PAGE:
What Are You Signaling?

Our brains are hardwired to constantly evaluate signals from our environment. These external signals impact our moods, inclinations and decisions. In an instant, the sound of a horn, the smell of smoke or the sight of sparks alerts us to danger. For me, hearing a few notes of a favorite old song or catching the scent of a perfume that was long ago worn by my mother sets my mind to pleasant nostalgia.

It’s not surprising that your potential customers’ brains are constantly absorbing signals from both your company and your competitors and then using these signals as a basis to choose. Most company owners don’t really think about the signals their companies are sending. They don’t measure the signals or work to increase their number and meaning. You can. Here are some directions to help you get started.

Your first step is to categorize your company’s signals as either helping or hurting your company’s Trustworthiness, Quality, Expertise or Customer Satisfaction. As you do this, further divide your list of signals by where each comes from: My Business (policy, appearance, etc.), My Staff or My Web (web, email, advertising, etc.). To help, I’ve created the table below as an example of a partially filled out signal categorizing worksheet. Your list should be much longer than my sample and include both positive and negative signals.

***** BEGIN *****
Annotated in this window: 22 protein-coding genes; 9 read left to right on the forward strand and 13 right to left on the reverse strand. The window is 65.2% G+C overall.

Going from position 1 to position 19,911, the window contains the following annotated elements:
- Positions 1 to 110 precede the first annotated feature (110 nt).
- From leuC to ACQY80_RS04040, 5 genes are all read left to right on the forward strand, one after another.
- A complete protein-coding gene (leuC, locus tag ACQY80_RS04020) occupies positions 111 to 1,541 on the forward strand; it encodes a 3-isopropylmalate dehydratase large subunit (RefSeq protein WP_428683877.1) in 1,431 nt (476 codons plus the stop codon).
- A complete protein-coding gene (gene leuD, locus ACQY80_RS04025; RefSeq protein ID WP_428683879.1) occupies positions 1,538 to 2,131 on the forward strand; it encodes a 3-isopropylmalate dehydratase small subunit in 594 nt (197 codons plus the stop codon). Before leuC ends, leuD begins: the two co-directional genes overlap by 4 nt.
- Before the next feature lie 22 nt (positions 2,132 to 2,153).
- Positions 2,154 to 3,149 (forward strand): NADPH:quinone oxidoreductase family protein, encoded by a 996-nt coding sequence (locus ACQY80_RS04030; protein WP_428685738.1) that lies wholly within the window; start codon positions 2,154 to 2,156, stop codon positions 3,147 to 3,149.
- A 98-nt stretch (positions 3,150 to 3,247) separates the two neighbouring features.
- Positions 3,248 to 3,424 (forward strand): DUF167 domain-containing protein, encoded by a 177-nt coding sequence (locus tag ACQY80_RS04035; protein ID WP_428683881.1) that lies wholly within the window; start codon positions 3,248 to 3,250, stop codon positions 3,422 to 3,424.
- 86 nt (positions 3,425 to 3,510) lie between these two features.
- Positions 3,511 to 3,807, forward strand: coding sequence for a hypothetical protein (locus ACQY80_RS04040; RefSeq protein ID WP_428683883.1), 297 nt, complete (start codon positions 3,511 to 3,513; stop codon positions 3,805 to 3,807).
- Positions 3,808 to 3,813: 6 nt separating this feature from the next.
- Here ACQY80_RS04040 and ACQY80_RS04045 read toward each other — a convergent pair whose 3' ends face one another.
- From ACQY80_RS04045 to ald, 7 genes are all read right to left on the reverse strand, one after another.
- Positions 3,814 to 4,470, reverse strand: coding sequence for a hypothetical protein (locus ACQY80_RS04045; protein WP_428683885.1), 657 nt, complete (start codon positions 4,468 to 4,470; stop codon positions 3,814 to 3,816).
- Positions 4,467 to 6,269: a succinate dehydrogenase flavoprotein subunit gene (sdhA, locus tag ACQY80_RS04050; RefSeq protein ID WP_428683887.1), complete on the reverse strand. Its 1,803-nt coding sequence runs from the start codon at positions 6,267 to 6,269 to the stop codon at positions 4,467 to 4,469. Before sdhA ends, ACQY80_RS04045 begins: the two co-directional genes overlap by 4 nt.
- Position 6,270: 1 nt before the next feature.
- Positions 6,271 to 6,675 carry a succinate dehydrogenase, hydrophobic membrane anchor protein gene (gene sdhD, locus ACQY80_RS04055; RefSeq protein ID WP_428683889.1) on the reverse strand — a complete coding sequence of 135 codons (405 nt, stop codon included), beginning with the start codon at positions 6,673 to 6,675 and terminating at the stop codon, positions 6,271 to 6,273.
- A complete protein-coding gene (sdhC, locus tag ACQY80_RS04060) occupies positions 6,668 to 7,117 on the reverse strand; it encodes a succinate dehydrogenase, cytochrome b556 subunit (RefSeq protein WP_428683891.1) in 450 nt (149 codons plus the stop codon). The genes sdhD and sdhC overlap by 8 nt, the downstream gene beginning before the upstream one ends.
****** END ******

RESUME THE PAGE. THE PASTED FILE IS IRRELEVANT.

Once you’ve listed your signals, the next step is to identify which negative signals you can get rid of and any positive signals you can add. Take a look at a handful of your competitors. How do your signals match up for the web? How about company policies or staff? Win the battle of signals and you usually win the new customer. You want prospects to believe in your company. You are professional. You care. You have deep expertise. You have proven quality performance. You know how to satisfy customers. You are good people. You can be trusted.

When you enhance your signals, everything becomes clearer for prospects. You reduce your prospects’ risk and increase the competitive differentiation that matters most for each shopper.